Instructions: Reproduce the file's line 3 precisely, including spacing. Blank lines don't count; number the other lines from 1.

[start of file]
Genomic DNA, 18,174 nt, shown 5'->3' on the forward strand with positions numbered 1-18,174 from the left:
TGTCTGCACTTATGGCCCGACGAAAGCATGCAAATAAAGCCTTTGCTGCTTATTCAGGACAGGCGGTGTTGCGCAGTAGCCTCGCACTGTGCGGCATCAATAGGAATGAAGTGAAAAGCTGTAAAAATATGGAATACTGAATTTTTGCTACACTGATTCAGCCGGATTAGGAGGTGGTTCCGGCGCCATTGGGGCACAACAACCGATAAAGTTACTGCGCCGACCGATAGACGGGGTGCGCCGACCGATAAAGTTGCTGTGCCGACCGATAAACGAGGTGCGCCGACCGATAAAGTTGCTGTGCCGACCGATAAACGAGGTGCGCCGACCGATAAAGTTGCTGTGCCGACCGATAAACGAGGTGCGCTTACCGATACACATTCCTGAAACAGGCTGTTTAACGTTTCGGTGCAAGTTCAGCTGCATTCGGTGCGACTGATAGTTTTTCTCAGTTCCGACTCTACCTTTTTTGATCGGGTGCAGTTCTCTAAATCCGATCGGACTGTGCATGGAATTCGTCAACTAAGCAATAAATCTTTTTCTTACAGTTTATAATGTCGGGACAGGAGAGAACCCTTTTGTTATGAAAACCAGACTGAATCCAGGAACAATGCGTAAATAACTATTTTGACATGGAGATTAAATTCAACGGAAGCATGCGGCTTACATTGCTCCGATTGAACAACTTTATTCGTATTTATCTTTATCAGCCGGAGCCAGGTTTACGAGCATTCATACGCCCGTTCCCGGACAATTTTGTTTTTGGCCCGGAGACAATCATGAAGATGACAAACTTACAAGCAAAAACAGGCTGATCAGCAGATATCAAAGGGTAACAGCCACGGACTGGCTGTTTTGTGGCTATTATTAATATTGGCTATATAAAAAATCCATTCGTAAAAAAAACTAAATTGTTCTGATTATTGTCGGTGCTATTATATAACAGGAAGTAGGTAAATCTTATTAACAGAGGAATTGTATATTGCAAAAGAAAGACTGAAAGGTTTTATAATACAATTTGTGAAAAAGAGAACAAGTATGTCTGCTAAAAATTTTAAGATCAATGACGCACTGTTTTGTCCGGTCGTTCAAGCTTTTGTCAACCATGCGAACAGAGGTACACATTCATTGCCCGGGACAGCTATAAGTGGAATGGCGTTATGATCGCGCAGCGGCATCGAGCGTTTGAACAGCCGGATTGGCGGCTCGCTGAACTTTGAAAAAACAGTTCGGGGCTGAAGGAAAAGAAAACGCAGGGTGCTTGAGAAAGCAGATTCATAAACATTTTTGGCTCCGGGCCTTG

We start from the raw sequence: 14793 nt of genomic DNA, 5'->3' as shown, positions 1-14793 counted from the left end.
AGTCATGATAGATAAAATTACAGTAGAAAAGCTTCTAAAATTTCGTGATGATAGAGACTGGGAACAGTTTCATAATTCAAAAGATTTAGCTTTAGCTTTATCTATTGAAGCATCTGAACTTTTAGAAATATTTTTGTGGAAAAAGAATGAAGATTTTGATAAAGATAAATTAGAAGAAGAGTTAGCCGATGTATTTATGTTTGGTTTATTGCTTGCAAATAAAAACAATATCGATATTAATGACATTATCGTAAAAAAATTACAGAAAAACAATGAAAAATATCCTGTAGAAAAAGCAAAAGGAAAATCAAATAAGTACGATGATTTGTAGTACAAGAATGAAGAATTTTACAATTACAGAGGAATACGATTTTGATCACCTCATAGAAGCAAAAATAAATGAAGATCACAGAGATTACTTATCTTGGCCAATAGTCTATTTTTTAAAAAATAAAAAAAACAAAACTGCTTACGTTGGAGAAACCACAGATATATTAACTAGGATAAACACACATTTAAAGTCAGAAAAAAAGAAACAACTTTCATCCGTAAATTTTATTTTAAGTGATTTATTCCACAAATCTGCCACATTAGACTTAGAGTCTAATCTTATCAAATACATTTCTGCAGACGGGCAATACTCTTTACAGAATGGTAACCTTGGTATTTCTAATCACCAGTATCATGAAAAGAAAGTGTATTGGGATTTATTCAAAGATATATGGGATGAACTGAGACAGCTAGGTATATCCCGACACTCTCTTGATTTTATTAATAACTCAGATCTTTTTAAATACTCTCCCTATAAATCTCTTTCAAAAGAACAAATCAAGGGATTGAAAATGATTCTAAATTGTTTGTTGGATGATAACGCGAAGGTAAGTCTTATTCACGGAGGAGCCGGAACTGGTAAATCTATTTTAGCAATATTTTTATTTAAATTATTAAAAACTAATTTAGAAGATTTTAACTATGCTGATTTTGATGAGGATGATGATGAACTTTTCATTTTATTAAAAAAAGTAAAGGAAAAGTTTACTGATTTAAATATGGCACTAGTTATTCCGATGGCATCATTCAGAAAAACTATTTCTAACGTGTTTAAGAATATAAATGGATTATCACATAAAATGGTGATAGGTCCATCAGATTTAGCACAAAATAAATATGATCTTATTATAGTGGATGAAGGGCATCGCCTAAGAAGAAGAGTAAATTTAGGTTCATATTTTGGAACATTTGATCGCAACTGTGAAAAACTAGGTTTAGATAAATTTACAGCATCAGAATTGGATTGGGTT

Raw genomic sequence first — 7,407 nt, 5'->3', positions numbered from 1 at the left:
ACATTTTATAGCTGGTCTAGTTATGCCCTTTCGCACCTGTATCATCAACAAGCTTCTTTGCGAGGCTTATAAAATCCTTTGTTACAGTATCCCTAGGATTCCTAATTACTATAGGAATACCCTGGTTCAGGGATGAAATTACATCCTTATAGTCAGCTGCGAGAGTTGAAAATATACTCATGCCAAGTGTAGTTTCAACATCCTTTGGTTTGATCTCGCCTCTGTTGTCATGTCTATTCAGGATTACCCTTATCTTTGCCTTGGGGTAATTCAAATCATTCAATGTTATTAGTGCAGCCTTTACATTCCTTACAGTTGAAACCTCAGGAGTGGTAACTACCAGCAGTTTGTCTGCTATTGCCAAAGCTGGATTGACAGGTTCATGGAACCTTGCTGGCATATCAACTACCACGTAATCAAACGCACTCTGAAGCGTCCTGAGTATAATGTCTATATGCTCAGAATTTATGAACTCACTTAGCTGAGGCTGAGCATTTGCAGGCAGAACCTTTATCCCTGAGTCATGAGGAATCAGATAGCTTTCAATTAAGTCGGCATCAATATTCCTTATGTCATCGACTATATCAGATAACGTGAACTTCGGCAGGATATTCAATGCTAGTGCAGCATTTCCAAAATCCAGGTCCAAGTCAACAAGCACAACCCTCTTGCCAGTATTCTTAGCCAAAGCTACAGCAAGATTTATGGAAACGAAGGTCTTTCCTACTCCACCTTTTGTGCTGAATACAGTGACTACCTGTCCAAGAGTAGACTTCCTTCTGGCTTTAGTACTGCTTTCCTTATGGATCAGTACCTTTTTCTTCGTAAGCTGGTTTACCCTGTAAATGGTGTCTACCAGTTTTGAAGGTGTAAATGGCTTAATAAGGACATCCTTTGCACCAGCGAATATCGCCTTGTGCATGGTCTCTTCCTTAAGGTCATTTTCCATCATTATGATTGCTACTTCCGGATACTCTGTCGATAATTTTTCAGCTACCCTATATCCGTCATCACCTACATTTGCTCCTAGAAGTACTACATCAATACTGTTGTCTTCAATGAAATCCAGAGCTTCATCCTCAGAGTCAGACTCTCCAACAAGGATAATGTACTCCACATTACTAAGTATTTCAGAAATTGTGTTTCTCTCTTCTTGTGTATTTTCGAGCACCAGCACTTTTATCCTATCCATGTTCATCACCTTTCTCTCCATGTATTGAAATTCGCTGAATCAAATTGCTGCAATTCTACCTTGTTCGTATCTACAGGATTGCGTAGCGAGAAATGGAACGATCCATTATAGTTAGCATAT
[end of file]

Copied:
We start from the raw sequence: 14793 nt of genomic DNA, 5'->3' as shown, positions 1-14793 counted from the left end.